Wednesday, March 19, 2008

On the Edge of the Dark Sea of Darkness

I always feel a bit apprehensive when a musician decides to try his (or her) hand at writing. It’s one thing to pen short snippets of lyrical verse. It’s another to hold a reader’s attention over several hundred pages. Fortunately, singer/songwriter Andrew Peterson’s On the Edge of the Dark Sea of Darkness more than entertains, despite a few literary failings.

The Igiby family lives on the outskirts of the sleepy hamlet of Glipwood on the continent of Skree in the world of Aerwiar. The three Igiby children -- Janner, Tink and Leeli -- spend their days helping their widowed mother Nia with chores and their peg-legged, ex-pirate grandfather Podo keep the pests out of the garden. All is not well in Skree. Years ago, a Nameless Evil arose, sacked the high court of Anniera and conquered the entire Skreean continent. Now scaly terrors called Fangs occupy Glipwood, oppressing the populace and abducting children in the Black Carriage. The only things as terror-inspiring as the hordes of the Nameless Evil (which happens to be named Gnag the Nameless) are the toothy cows roaming the nearby forest. Well, completing the reams of paperwork required to procure a hoe from the local garrison is pretty terrifying, too. And we shouldn’t forget the ferocious warrior kings of Torrboro and their frightening affection for fluffy kittens …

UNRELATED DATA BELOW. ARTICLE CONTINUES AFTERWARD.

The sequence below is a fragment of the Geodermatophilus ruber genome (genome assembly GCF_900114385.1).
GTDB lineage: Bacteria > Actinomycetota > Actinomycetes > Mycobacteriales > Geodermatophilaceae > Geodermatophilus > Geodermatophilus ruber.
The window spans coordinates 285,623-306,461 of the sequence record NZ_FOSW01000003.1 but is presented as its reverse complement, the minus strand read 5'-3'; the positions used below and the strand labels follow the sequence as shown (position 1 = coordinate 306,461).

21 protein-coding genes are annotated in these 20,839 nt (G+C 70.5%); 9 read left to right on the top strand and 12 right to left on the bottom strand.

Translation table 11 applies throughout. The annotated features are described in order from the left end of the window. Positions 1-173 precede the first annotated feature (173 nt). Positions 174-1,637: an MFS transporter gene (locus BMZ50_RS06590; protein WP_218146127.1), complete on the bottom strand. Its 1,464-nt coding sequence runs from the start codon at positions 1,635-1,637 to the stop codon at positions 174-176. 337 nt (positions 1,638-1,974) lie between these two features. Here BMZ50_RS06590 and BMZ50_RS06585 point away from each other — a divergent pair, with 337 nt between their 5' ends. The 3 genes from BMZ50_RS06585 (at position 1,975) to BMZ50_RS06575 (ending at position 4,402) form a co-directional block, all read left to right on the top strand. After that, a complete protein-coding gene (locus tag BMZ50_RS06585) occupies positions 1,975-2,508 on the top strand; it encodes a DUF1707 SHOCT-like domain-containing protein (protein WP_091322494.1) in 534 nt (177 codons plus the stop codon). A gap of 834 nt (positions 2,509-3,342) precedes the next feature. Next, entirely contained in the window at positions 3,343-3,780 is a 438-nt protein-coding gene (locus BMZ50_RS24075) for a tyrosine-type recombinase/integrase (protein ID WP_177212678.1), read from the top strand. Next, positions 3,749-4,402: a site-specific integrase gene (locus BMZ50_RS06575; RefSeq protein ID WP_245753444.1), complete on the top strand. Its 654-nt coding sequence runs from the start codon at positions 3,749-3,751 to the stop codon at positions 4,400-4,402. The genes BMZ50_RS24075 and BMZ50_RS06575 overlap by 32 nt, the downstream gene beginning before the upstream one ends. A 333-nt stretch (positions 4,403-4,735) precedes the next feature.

If this sounds to you like a cross between The Lord of the Rings and Monty Python and the Holy Grail, you’ve hit the nail on its proverbial head. Dark Sea of Darkness revels in heroic high fantasy on one hand and wacky absurdism on the other. The pairing works well. Who didn’t want more comic relief while venturing through Middle Earth? Instead of Adam and Eve, or somesuch serious-sounding pair, being the first inhabitants of Aerwiar, we get Dwayne and Gladys. We meet Mayor Blaggus, who is as unctuous as his name suggests, and Peet the Sock Man, the town idiot who likes to insult the parentage of street signs and wears stockings over his hands. We are treated -- in the loosest use of the word -- to recipes for the Fang delicacies maggotloaf and booger gruel. Some of the best bits are footnotes Peterson uses to reveal backstory. A favorite from a section on the Igiby children’s studies, called T.H.A.G.S.: “Three Honored and Great Subjects: Word, Form, and Song. Some silly people believe that there’s a fourth Honored and Great Subject, but those mathematicians are woefully mistaken.”

Despite its inventiveness, Dark Sea of Darkness contains more than a few first-novel mistakes. The worst is unexpected shifts in point of view, which seriously disrupt the narrative flow. If this happened a time or two, it would be excusable. However, one three-page chapter features over a half-dozen changes in the viewpoint character, and a switch from Janner’s perspective to that of Tink’s spoils a climactic encounter with the Black Carriage. It’s amazing that an editor didn’t notice them. Other problems are less egregious, but still niggle. There’s a fair bit of overly expository dialogue and description, and the only purpose Leeli serves for much of the book is to be swiped by some baddie and then rescued.

Not that the novel’s intended audience (which is children) will particularly care. They’ll be too caught up in the adventure and humor to notice. Adults might be willing to forgive them, too, once they get to the ending. Let’s just say that when Peet’s socks come off, he goes from pitiful wretch to righteous avenger in an instant. Also, this is the first in a series. Let’s hope the second installment fixes the faults of Dark Sea of Darknesses. That would be a truly compelling read.

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